Andy Schneider, a backyard poultry expert known as the Chicken Whisperer, said people join the backyard bird movement for many reasons. Chickens are great composters, their feces make excellent fertilizer and they eat bugs and pests that you may not want in your backyard. But the largest motivator is a supply of fresh eggs, he said.

“The No. 1 issue of why it’s growing, without a doubt, is the local-food movement,” Mr. Schneider said. “People want to know where their food comes from.” In a 2014 survey, 95 percent of respondents said the main reasons they kept chickens were for eggs, meat or both.

There’s a common belief that those eggs will be safer than commercial eggs, Mr. Schneider said. But that’s not the case. A recent study found that eggs from small flocks are more likely to be contaminated with salmonella than eggs sold in grocery stores because those typically come from larger flocks that are regulated by the Food and Drug Administration.

For many people, there’s another reason to keep chickens, and it has nothing to do with food production. It can be seen in the growth of websites selling chicken clothes and toys, Mr. Schneider said. People want poultry pets.

They give the birds clever names, like Oprah Henfrey and Sir Lays-a-lot, Mr. Schneider said. “They hug them, kiss them, put clothes on them, bring them inside the house,” he added — all behaviors that increase the risk of infection.

“Many people who bring poultry into their home as pets don’t necessarily know they can carry germs that make people sick,” Dr. Nichols said, “so they may not take the appropriate precautions.”

And it’s not just chickens. A small but growing number of people are acquiring ducks, too. “It’s a trend that’s increased gradually in the last five years,” Dr. Nichols said. “Some outbreaks have been linked to ducklings.”

Not to mention pet amphibians and reptiles. The C.D.C. has reported a salmonella outbreak linked to pet turtles this year. Thirty-seven people have been infected and 16 were hospitalized. In previous years, a few hundred people have contracted the illness from turtles, typically through contact with dirty water in the pet’s habitat.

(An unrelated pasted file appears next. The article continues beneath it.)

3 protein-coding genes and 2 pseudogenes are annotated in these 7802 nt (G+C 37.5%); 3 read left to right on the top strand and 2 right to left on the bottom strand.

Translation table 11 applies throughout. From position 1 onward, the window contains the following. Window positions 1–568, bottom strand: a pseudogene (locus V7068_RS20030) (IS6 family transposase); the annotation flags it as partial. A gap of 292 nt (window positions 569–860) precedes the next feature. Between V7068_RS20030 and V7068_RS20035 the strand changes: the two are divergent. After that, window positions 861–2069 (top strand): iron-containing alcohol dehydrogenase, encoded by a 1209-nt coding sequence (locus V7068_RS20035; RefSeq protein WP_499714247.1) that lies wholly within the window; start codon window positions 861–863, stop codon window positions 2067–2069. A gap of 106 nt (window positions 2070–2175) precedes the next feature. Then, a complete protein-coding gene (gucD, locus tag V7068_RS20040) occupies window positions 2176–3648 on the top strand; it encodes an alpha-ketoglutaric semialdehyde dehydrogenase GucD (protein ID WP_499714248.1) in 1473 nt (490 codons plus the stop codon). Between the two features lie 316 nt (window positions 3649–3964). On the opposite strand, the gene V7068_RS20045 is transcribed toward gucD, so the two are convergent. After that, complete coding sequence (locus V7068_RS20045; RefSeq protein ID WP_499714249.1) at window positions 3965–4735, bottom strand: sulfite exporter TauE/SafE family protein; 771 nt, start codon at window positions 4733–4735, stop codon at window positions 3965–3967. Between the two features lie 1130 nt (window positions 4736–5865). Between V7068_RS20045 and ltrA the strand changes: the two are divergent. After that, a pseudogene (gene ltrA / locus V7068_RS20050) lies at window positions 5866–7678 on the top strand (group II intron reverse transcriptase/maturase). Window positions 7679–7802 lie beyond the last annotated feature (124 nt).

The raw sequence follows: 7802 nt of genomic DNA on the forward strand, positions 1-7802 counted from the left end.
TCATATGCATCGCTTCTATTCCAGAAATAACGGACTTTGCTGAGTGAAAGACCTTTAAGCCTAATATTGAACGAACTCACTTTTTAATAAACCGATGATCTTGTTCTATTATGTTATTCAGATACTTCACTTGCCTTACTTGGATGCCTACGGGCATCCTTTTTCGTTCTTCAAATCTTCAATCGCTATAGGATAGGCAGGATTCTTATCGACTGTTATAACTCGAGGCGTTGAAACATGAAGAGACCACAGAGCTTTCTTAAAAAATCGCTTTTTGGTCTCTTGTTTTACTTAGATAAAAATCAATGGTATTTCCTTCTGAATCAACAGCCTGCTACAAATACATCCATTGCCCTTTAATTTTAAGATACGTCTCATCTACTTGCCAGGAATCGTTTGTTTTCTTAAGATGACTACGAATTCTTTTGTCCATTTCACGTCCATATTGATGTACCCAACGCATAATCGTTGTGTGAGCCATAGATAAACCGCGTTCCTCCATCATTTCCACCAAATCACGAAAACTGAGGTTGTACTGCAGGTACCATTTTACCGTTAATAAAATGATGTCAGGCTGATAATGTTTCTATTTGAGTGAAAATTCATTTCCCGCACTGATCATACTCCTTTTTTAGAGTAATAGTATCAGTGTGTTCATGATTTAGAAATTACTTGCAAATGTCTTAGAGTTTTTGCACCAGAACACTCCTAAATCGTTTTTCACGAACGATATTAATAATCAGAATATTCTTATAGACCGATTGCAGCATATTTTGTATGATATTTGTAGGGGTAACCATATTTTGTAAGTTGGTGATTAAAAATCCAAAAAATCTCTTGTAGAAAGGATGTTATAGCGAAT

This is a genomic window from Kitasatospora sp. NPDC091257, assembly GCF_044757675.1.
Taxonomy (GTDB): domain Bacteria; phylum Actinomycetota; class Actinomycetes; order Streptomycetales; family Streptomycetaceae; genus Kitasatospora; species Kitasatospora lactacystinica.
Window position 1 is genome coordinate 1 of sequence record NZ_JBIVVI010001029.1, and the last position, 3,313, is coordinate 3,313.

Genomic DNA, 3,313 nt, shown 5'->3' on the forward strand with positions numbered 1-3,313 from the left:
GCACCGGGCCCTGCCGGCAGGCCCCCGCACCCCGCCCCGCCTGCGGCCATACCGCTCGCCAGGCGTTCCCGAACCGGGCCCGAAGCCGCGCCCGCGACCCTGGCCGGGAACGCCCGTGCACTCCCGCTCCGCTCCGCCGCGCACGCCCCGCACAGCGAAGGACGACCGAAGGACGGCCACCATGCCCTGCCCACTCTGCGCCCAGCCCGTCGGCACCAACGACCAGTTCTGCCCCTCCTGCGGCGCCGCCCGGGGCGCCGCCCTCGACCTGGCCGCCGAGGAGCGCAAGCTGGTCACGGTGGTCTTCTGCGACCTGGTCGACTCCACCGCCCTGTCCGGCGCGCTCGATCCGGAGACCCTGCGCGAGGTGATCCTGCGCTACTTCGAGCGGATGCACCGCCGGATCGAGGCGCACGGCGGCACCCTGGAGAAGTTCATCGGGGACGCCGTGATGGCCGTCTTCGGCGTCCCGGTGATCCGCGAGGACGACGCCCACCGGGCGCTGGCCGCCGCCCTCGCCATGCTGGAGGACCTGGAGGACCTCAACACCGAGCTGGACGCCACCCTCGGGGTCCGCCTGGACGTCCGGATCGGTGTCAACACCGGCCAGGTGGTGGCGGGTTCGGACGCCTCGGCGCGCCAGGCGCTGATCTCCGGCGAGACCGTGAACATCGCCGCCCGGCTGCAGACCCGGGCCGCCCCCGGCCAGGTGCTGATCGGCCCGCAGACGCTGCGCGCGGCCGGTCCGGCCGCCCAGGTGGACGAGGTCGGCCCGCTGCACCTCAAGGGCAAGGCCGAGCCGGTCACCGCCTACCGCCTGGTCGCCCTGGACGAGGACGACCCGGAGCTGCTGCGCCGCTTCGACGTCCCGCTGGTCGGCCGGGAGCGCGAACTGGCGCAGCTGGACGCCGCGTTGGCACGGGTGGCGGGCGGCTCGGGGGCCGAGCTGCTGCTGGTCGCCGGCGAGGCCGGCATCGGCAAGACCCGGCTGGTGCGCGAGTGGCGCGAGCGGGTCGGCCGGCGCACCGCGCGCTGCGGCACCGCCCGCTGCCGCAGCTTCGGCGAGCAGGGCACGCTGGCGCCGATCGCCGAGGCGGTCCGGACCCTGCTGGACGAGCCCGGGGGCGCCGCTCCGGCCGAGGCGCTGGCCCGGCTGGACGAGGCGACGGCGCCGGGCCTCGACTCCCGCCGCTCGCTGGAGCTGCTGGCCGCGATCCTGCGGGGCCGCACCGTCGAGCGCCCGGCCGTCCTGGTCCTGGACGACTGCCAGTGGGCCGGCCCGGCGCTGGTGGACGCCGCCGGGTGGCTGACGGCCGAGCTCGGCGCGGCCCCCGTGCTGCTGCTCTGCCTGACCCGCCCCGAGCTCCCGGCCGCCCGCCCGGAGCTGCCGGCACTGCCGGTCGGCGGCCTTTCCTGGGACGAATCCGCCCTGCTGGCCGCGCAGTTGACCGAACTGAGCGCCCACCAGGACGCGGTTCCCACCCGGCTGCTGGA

In 1975, the Food and Drug Administration banned the sale of turtles with shells less than 4 inches long as pets because they are often linked to salmonella infections. Even larger turtles pose a risk, though, and pet owners need to take proper precautions just as they would with poultry, the agency advises.

Bob Smith and his wife, who live in Hershey, Pa., have owned chickens for four years and never had an issue. The couple got Daisy, Patsy and Lily primarily as pets, teaching them tricks like jumping into the air and flying to a designated spot on command. “They’re amazing pets,” Mr. Smith said. “They’re probably more responsive to me than my cats are.”

But having worked as a microbiologist in a hospital for many years, Mr. Smith knew the risks they carried, too. He was quick to enforce hand-washing practices among anyone who visited the chicks and regularly cleans the coop to reduce the risk of spreading feces.

“I know what salmonella is,” he said. “I’ve seen it. And if washing my hands keeps me from having that, then I’m definitely going to wash my hands.”

The New York Times